It’s hard to believe but most people have gone more than ten years without getting a hearing exam.
Harper is one of them. She schedules a cleaning and checkup with her dentist every six months and she shows up dutifully for her annual medical test. She even replaces her timing belt every 6000 miles. But she always forgets to schedule her hearing test.
There are a number of reasons to get hearing assessments, early detection of hearing loss being one of the most significant. Knowing how often she should get a hearing test will help Harper keep her ears (and hearing) as healthy as possible for as long as possible.
So, just how often should you have a hearing test?
If the last time Harper got a hearing exam was over a decade ago, that’s alarming. Or we might think it’s completely normal. Our reaction will vary depending on her age. That’s because we have different suggestions based on age.
- If you are over fifty years of age: Once annually is the suggested schedule for hearing exams in individuals over fifty. As you age, the noise damage you’ve sustained over a lifetime can begin to accelerate, which means hearing loss is more likely to start affecting your life. Plus, there might be other health issues that can impact your hearing.
- If you are less than fifty years old: It’s usually recommended that you take a hearing test about once every three to ten years. There’s no harm in getting your ears tested more frequently, of course! But the bare minimum is once every decade. And you should be cautious and get checked more often if you work in a job that tends to be noisy or if you go to a lot of concerts. After all, it’s painless, easy, and there’s really no good reason not to do it.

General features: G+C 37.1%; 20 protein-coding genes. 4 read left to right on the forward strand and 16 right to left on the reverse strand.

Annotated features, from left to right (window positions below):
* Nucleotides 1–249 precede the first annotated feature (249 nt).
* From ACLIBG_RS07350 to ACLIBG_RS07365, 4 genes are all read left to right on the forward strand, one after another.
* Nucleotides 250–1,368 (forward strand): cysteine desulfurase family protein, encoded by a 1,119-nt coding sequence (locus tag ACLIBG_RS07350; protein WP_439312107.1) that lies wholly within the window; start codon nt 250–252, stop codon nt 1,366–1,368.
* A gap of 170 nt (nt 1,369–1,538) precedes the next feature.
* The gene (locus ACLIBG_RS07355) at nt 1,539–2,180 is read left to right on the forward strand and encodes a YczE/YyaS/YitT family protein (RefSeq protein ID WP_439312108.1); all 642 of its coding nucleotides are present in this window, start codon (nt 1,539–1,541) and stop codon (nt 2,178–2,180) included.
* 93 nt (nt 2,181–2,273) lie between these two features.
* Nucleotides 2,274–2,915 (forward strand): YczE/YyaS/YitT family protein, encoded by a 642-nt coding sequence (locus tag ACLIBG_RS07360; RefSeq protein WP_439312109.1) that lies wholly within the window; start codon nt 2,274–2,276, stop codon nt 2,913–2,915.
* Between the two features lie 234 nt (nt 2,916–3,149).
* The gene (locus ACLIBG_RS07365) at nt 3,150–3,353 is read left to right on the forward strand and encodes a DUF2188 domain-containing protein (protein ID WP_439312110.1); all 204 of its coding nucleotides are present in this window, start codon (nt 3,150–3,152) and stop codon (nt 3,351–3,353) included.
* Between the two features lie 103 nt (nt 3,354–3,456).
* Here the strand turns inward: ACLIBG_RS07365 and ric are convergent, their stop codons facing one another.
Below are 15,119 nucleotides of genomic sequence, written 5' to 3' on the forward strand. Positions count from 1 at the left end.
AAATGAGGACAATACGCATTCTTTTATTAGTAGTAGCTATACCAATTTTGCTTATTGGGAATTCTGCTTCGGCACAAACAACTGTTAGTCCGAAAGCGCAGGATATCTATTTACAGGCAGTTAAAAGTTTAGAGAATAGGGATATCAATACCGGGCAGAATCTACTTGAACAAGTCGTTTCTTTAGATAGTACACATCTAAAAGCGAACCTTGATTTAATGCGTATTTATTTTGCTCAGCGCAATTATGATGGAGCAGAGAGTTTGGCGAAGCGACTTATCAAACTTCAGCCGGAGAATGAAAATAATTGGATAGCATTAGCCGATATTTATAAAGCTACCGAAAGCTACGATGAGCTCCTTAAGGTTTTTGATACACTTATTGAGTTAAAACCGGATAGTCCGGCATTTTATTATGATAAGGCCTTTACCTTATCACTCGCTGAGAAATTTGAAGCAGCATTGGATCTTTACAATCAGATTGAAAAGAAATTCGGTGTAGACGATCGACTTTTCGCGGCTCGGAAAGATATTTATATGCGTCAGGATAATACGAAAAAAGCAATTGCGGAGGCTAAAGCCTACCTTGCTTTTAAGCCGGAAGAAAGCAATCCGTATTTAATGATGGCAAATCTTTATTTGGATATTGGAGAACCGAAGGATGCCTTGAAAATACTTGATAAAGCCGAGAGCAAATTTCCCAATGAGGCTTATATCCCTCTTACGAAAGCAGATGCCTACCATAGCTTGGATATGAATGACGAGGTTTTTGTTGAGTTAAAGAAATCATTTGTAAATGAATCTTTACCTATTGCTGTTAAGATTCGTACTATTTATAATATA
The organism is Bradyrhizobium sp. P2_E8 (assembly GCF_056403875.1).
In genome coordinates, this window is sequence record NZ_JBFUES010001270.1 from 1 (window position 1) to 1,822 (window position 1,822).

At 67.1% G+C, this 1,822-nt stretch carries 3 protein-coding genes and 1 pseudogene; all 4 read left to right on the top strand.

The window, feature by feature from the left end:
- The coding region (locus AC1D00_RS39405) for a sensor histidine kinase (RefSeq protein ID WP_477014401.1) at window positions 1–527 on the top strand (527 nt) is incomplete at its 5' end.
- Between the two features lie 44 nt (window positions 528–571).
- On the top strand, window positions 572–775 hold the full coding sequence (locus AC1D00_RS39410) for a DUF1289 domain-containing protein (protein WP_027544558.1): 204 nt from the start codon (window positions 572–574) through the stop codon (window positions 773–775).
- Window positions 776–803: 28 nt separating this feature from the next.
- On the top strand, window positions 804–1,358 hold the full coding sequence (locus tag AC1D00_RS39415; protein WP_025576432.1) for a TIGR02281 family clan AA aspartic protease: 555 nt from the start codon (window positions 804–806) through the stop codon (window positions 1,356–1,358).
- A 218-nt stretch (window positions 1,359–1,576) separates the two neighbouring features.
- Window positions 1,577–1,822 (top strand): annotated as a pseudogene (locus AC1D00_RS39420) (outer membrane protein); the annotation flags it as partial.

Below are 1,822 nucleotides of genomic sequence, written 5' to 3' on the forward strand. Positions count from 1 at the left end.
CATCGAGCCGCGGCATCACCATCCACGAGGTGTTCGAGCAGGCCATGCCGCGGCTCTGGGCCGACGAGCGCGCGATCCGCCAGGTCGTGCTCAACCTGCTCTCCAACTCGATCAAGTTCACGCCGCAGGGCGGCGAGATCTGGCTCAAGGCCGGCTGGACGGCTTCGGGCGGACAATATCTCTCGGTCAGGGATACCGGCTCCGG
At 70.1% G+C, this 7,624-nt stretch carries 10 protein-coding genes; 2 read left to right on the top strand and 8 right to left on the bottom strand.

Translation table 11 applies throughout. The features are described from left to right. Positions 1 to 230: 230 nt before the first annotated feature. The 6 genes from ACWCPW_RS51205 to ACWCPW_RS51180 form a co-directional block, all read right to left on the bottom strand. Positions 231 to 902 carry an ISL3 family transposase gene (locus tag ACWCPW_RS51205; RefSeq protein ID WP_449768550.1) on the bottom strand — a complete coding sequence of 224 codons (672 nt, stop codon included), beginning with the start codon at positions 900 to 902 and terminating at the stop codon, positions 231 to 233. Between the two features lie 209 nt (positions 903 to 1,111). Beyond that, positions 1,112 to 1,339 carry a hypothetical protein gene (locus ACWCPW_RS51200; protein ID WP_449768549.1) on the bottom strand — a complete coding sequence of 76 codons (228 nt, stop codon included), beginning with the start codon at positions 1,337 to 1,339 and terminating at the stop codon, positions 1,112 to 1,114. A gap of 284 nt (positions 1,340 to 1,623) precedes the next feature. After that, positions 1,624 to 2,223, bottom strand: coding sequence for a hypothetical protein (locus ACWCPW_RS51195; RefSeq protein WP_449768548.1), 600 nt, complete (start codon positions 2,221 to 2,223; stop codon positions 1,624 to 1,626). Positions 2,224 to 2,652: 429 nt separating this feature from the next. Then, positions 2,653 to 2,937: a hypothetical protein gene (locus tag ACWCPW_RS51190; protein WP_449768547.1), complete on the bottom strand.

You need to get your hearing checked if you notice any of these signs.
Undoubtedly, there are other times, besides the yearly exam, that you may want to come in for a consultation. Perhaps you start to notice some signs of hearing loss. And when they do you need to make an appointment with us for a hearing test.
A few of the clues that should motivate you to have a hearing exam include:
- Trouble hearing conversations in loud environments.
- Your ears seem muffled as if you had water in them.
- Asking people to slow down or repeat what they said during a conversation.
- Phone conversations are becoming more difficult to hear.
- Rapid hearing loss in one ear.
- You’re having a difficult time hearing sounds in higher frequencies like consonants.
- The volume on your stereo or television is getting louder and louder.
When the above warning signs start to add up, it’s a good sign that the perfect time to get a hearing test is right now. The sooner you get your hearing checked, the sooner you’ll know what’s going on with your ears.
What are the benefits of hearing testing?
Harper may be late getting her hearing test for several reasons.
It might have slipped her mind.
Maybe she’s deliberately avoiding thinking about it. But getting the recommended hearing tests has concrete benefits.
Even if you think your hearing is totally healthy, a hearing test will help establish a baseline reading, which makes deviations in the future easier to detect. You’ll be in a better position to safeguard your hearing if you recognize any early hearing loss before it becomes noticeable.
The point of regular hearing tests is that somebody like Harper will be able to identify problems before her hearing is permanently diminished. Your ears will remain healthy longer by having these regular screenings. If you let your hearing go, it can have an impact on your overall health.